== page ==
Wednesday, December 28, 2005


Dirk in comments on the last but one post, made a very good suggestion: That motorbikes be used to run a long otherwise impassable fenceline instead of 2 ringers on horseback.

Hmmm, good point Dirk. However, station policy (formed by the manager) was to maximise the operating life of everything mechanical via an astute policy of ringers not being allowed to touch anything with an engine. (There were boremen, a cowboy and a grader driver for that)

The one exception to this "no-engines-for-ringers" rule was the ubiquitous red body-truck of the outback, the Toyota D-6000. Deemed by many to be "ringer-proof" this workhorse always lived up to the faith shown in it by the Manager.

(pic expands nicely when left clicked)

Anyway, a discussion about bikes would have been academic, as the station did not possess any. Nor did it possess any staff capable (or willing) of battling on a motorbike accross a mitchell grass plain where the tussocks were the size of milk crates.

The merits of this were not discussed at the time. The boss gave the orders, we carried them out!

(Note: In Ozzi outback terminology the word for "gardener" & "houseyard helper" has always been "cowboy" - origins of the name are from the responsibility of looking after the station's milking cow. The term "cowboy" when applied to one who rides a horse & handles cattle is most insulting, although in an unrelated development of recent years it seems to have usurped "rough-rider" as the word to describe a rodeo competitor. Personal opinion:- "Rough-Rider" is a much better word)

Among the station's two stock camps there were only 3 men who had seen a motorbike used on a station. Two of these were the respective headstockmen, and also me. Coincidentally the 3 of us were also the only non-aboriginal ringers on the station.

Many of the younger ringers were related to the older ones, and were learning the trade in the same stock camp and under the tutelage of their uncles, fathers, cousins or older brothers.

Made of very stern stuff, most of these fellows were away from family for months at time working quite hard, for an amount little different to (or sometimes less than) what the "blackfeller sit-down money" which is available to them if they stayed in town (& "sat down").

Friday, December 23, 2005


The Wayside Tavern does varying degrees of business for 11 months of the year, ranging from rather quiet to very brisk. Then cometh December, the month of Bacchanalian revelry.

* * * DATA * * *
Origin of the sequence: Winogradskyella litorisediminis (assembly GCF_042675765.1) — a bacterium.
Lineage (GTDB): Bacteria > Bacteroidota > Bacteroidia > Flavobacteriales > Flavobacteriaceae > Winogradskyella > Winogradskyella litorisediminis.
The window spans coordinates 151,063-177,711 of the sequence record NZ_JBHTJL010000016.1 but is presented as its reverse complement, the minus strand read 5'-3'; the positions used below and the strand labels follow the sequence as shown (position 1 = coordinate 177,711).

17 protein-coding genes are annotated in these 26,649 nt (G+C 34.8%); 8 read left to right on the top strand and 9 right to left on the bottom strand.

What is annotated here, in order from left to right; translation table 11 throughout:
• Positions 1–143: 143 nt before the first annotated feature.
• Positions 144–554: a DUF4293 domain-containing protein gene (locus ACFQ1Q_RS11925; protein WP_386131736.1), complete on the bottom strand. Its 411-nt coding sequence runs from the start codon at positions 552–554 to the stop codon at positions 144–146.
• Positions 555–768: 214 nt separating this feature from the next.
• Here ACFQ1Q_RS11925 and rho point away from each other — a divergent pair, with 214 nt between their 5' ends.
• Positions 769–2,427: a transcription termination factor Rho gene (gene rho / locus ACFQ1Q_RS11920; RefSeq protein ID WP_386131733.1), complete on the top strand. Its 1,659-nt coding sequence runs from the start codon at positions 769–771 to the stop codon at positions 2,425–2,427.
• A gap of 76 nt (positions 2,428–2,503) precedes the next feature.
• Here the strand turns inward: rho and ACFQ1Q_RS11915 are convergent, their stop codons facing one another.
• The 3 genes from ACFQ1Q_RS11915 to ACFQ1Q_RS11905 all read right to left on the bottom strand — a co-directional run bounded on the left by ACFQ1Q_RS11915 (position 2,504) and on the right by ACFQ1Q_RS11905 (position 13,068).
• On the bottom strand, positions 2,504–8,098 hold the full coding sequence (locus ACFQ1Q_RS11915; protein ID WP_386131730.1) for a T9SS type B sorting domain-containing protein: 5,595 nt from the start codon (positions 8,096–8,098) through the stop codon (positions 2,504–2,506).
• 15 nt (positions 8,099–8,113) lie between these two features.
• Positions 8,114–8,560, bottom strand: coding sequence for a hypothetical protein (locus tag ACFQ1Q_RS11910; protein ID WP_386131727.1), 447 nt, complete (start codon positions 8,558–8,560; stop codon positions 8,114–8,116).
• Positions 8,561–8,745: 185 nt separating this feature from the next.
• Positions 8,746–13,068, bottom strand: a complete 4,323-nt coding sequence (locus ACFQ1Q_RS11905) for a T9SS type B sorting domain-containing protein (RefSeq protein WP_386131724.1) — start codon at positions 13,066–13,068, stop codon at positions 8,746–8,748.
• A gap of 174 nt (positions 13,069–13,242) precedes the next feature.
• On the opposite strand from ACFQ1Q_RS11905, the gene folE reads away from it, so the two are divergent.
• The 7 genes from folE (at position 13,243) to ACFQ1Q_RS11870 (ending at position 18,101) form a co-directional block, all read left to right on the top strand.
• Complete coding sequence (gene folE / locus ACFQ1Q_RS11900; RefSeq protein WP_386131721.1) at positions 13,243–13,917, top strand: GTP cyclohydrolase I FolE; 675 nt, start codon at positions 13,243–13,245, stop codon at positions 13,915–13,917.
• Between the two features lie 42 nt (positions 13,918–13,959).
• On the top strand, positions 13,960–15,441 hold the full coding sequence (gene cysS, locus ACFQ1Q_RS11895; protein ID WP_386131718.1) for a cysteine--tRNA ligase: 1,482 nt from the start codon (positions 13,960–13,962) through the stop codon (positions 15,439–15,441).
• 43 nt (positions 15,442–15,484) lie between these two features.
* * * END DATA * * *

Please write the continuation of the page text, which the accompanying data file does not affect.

Trade at the Wayside Tavern accelerates from merely brisk to downright frenetic. Liquor leaves the bottleshop faster than would a rocket sled on a greased railway line.

The pace is such that Mine Host & staff feel an anonymous kinship with Florists (St. Valentine's Day), Bookies (Melbourne Cup), Accountants (30th of June) & others who experience a once-a-year logarithmic burst in demand for their services.

This season of crass drunkeness may be known elsewhere as "Christmas", and has its origins in a religious festival. None of this non-alcoholic explanation stuff applies for the townspeople who surround the Wayside Tavern. Christmas is nothing more than the rapidly forgotten first word of a party invitation.

"Christmas Parties" abound, though Mine Host believes that "Spew-Fest" would be a more apt term.

Thursday, December 01, 2005

Damper for Two

Prior to leading his current easy life working indoors under a shady roof, Mine Host actually had to (ugh) work for a living.

Senior Stockman (pictured) and Offsider (later to become Mine Host) had been tasked with a long hot boundary ride. Why was this done on horseback, on flat blacksoil plains? Because the fence was accross tussock country. The danger of snapping a centre-bolt would have kept a Toyota to a speed even slower than a horse. The logistics (and cost) of maintaining graded tracks along every fence was not to be contemplated.

In a concession to the modern world, motorised transport had been used to drop "lunch" at an accessible point roughly halfway along the assigned fenceline. Billys and Damper were left. Offsider was sufficiently ingratiated with the camp cook to get his camera to be deposited with lunch, (without it being broken) thus enabling this Photo to be taken.

The dynamics of a young feller getting a gruff leading stockman to agree to be photographed are perhaps difficult to explain. But the day was long, the ride dull and tiring, the lightness of the task (keep an eye on the fence) refreshing, it was almost like a day off, the only disconcerting thought being that the headstockman may lose patience at the rendezvous that night, waiting with the truck to pick up the horses (and us).